The study of bird flight led to the development of the first functional wing. Sir Charles Cayley, in the late 1700s.He realized that the lift function and the thrust function of bird wings were distinct. Birds are able to adapt their wings to the different conditions far better than current aircraft. They can fold their wings tightly when they are going to dive for a prey, or extend their wings completely when they want to glide to save energy. Studies have also shown that Swifts are some of the most efficient birds when it comes to active flying. Researchers have proved how these birds change the shape of their wings to improve performance. The results of the analysis provided clues as to how aircraft wings can be improved. By carrying out wind tunnel testing on dead swifts, Stamhuis et al (2007) found out that low speed flight with extended wings gives swifts maximum flight efficiency. But swept wings have a better aerodynamic performance at higher flight speeds. Swept wings increase manoeuvrability due a smaller aspect ratio which translates into a smaller rolling inertia. They also found that these birds are able to adjust the shape of their wings to increase the efficiency of their glide and/or to make faster turns.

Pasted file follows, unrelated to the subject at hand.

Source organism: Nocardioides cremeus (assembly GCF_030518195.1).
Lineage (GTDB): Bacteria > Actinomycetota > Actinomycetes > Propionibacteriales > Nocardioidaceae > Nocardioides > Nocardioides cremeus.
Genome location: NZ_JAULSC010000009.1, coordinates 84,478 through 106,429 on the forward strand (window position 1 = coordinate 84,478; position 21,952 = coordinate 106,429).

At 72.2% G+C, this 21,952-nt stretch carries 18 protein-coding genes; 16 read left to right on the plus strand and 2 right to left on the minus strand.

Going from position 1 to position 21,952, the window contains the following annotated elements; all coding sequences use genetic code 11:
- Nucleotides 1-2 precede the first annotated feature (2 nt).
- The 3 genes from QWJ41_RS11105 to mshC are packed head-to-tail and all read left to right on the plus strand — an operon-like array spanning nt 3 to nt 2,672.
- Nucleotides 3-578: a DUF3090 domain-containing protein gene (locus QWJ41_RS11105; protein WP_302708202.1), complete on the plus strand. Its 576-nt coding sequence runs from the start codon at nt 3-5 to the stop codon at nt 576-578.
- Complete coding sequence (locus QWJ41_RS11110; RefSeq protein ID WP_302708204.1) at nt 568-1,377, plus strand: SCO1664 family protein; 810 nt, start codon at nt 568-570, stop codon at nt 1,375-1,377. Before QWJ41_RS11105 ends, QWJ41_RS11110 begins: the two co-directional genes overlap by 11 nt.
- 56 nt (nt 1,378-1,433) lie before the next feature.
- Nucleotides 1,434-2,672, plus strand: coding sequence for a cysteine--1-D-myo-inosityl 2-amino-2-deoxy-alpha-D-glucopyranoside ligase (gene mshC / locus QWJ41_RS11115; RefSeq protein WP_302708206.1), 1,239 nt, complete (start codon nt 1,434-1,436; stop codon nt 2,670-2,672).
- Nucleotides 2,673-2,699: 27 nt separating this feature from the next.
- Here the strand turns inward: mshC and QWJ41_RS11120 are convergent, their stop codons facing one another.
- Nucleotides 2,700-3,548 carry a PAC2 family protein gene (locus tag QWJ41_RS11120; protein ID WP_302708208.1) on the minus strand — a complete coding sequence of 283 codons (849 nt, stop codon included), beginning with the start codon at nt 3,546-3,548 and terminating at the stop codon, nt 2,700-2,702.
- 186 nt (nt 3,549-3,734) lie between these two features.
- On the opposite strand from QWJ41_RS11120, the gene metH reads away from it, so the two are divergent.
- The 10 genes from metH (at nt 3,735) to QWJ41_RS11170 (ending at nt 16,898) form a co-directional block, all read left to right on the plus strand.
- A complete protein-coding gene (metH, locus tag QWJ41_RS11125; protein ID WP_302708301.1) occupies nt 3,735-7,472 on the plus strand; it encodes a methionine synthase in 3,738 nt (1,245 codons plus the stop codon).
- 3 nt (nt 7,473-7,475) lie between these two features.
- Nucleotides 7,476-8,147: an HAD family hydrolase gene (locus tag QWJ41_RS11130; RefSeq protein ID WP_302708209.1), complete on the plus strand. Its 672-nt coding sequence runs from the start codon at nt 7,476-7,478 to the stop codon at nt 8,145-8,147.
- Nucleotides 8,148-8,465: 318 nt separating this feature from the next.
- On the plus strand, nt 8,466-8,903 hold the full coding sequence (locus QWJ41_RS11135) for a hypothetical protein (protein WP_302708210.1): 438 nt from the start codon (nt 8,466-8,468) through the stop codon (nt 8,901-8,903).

The concept of morphing wing began on December 17, 1903 by the Wright Brothers. They flew the Wright Flyer from Kitty Hawk, North Carolina for 12 seconds and covered a distance of 120 ft. The Wright Brothers twisted the surface of each wing separately and succeeded in changing its orientation with respect to oncoming airflow. Such changes in position led to changes in flight direction. Their theory was initially tested by flying a kite, and later was used to control the Wright Flyer. Wing morphing is a modern day extension of wing warping in which the aerodynamic shape of the wing is modified under computer control. Wing Warping is a technique for rotation around the aircraft’s longitudinal axis employed by many early aircraft and it is the earliest known manmade application of the morphing wings. In this system cables and pulleys were arranged in such a way that they were used to contort the trailing edges of each wing in opposite directions, which caused a difference in the lift properties of each wing and subsequently initiated roll. This technique was implemented on the Wright flyer but the control was problematic as an overly flexible wing could turn corrective inputs into a ‘tab effect’ which would cause further deflection of the wing surface, leading to a roll control reversal. This led to a shift toward rigid wing design, having control inputs which were actuated by hinging flaps on the wings, tail, ailerons and elevators. Idea of altering the geometry of aircraft wings was taken into consideration, resulting in a number of aircraft with variable sweep wings, like the Dassault Mirage G. Although these aircraft demonstrated a variable geometry to their airframe by wing sweep but still they cannot be considered as true morphing wing aircraft because the wing swing mechanism prevents the wings from being seamless.